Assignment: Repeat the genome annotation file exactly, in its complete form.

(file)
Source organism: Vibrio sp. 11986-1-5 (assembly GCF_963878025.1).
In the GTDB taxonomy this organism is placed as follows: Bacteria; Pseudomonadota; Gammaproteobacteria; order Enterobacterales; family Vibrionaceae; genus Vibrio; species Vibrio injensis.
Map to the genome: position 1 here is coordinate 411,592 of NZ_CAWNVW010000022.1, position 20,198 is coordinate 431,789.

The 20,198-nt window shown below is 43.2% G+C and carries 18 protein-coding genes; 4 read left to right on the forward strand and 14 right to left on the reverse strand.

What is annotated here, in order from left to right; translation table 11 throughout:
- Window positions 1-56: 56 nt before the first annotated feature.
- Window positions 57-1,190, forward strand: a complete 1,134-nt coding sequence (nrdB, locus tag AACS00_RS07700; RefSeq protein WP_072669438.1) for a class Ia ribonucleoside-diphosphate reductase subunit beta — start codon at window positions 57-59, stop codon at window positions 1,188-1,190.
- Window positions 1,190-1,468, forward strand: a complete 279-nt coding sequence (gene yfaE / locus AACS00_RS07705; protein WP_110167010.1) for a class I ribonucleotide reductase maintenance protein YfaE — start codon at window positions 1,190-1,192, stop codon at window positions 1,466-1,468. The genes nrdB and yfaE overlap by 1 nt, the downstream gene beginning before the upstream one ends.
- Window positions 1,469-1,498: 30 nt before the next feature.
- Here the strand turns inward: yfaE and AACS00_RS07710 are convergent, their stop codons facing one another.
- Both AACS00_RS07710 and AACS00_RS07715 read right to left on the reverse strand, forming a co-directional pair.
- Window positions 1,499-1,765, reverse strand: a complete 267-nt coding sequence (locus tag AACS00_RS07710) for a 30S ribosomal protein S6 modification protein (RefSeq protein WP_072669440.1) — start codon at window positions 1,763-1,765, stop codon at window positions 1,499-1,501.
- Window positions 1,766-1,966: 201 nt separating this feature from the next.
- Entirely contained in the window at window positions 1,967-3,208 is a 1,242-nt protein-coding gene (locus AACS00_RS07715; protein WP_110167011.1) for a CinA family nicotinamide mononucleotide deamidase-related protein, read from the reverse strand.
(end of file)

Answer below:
Source organism: Vibrio sp. 11986-1-5 (assembly GCF_963878025.1).
In the GTDB taxonomy this organism is placed as follows: Bacteria; Pseudomonadota; Gammaproteobacteria; order Enterobacterales; family Vibrionaceae; genus Vibrio; species Vibrio injensis.
Map to the genome: position 1 here is coordinate 411,592 of NZ_CAWNVW010000022.1, position 20,198 is coordinate 431,789.

The 20,198-nt window shown below is 43.2% G+C and carries 18 protein-coding genes; 4 read left to right on the forward strand and 14 right to left on the reverse strand.

What is annotated here, in order from left to right; translation table 11 throughout:
- Window positions 1-56: 56 nt before the first annotated feature.
- Window positions 57-1,190, forward strand: a complete 1,134-nt coding sequence (nrdB, locus tag AACS00_RS07700; RefSeq protein WP_072669438.1) for a class Ia ribonucleoside-diphosphate reductase subunit beta — start codon at window positions 57-59, stop codon at window positions 1,188-1,190.
- Window positions 1,190-1,468, forward strand: a complete 279-nt coding sequence (gene yfaE / locus AACS00_RS07705; protein WP_110167010.1) for a class I ribonucleotide reductase maintenance protein YfaE — start codon at window positions 1,190-1,192, stop codon at window positions 1,466-1,468. The genes nrdB and yfaE overlap by 1 nt, the downstream gene beginning before the upstream one ends.
- Window positions 1,469-1,498: 30 nt before the next feature.
- Here the strand turns inward: yfaE and AACS00_RS07710 are convergent, their stop codons facing one another.
- Both AACS00_RS07710 and AACS00_RS07715 read right to left on the reverse strand, forming a co-directional pair.
- Window positions 1,499-1,765, reverse strand: a complete 267-nt coding sequence (locus tag AACS00_RS07710) for a 30S ribosomal protein S6 modification protein (RefSeq protein WP_072669440.1) — start codon at window positions 1,763-1,765, stop codon at window positions 1,499-1,501.
- Window positions 1,766-1,966: 201 nt separating this feature from the next.
- Entirely contained in the window at window positions 1,967-3,208 is a 1,242-nt protein-coding gene (locus AACS00_RS07715; protein WP_110167011.1) for a CinA family nicotinamide mononucleotide deamidase-related protein, read from the reverse strand.